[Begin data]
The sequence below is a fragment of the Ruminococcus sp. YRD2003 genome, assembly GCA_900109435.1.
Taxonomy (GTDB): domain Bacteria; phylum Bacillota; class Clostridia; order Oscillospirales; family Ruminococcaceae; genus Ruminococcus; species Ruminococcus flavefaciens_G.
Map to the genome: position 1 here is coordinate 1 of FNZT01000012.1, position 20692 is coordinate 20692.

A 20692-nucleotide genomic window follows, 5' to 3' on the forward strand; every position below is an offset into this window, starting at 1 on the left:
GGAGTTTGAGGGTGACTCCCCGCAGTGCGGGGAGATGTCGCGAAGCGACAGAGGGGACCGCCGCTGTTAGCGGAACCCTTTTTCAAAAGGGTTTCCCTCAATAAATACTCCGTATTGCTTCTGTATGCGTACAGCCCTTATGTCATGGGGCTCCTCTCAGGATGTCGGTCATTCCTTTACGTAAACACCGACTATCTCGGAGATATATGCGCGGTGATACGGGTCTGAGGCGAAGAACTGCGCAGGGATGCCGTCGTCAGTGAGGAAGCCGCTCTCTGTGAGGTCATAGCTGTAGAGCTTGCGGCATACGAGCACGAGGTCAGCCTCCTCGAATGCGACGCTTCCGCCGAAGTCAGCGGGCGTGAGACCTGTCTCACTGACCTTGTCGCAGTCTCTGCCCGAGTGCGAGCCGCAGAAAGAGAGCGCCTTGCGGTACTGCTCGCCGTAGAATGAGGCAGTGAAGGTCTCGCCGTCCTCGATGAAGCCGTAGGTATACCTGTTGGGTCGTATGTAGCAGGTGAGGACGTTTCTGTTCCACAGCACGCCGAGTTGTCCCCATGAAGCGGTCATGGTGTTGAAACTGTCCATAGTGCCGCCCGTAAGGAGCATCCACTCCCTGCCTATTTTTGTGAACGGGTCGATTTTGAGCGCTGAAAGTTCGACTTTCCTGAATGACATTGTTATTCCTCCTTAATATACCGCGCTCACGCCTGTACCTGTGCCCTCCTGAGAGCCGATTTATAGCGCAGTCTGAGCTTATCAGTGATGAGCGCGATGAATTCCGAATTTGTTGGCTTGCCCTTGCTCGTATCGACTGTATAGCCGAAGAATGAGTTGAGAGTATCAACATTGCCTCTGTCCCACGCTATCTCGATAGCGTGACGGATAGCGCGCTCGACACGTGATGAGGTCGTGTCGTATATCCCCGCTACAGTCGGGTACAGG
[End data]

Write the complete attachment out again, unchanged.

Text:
The sequence below is a fragment of the Ruminococcus sp. YRD2003 genome, assembly GCA_900109435.1.
Taxonomy (GTDB): domain Bacteria; phylum Bacillota; class Clostridia; order Oscillospirales; family Ruminococcaceae; genus Ruminococcus; species Ruminococcus flavefaciens_G.
Map to the genome: position 1 here is coordinate 1 of FNZT01000012.1, position 20692 is coordinate 20692.

A 20692-nucleotide genomic window follows, 5' to 3' on the forward strand; every position below is an offset into this window, starting at 1 on the left:
GGAGTTTGAGGGTGACTCCCCGCAGTGCGGGGAGATGTCGCGAAGCGACAGAGGGGACCGCCGCTGTTAGCGGAACCCTTTTTCAAAAGGGTTTCCCTCAATAAATACTCCGTATTGCTTCTGTATGCGTACAGCCCTTATGTCATGGGGCTCCTCTCAGGATGTCGGTCATTCCTTTACGTAAACACCGACTATCTCGGAGATATATGCGCGGTGATACGGGTCTGAGGCGAAGAACTGCGCAGGGATGCCGTCGTCAGTGAGGAAGCCGCTCTCTGTGAGGTCATAGCTGTAGAGCTTGCGGCATACGAGCACGAGGTCAGCCTCCTCGAATGCGACGCTTCCGCCGAAGTCAGCGGGCGTGAGACCTGTCTCACTGACCTTGTCGCAGTCTCTGCCCGAGTGCGAGCCGCAGAAAGAGAGCGCCTTGCGGTACTGCTCGCCGTAGAATGAGGCAGTGAAGGTCTCGCCGTCCTCGATGAAGCCGTAGGTATACCTGTTGGGTCGTATGTAGCAGGTGAGGACGTTTCTGTTCCACAGCACGCCGAGTTGTCCCCATGAAGCGGTCATGGTGTTGAAACTGTCCATAGTGCCGCCCGTAAGGAGCATCCACTCCCTGCCTATTTTTGTGAACGGGTCGATTTTGAGCGCTGAAAGTTCGACTTTCCTGAATGACATTGTTATTCCTCCTTAATATACCGCGCTCACGCCTGTACCTGTGCCCTCCTGAGAGCCGATTTATAGCGCAGTCTGAGCTTATCAGTGATGAGCGCGATGAATTCCGAATTTGTTGGCTTGCCCTTGCTCGTATCGACTGTATAGCCGAAGAATGAGTTGAGAGTATCAACATTGCCTCTGTCCCACGCTATCTCGATAGCGTGACGGATAGCGCGCTCGACACGTGATGAGGTCGTGTCGTATATCCCCGCTACAGTCGGGTACAGG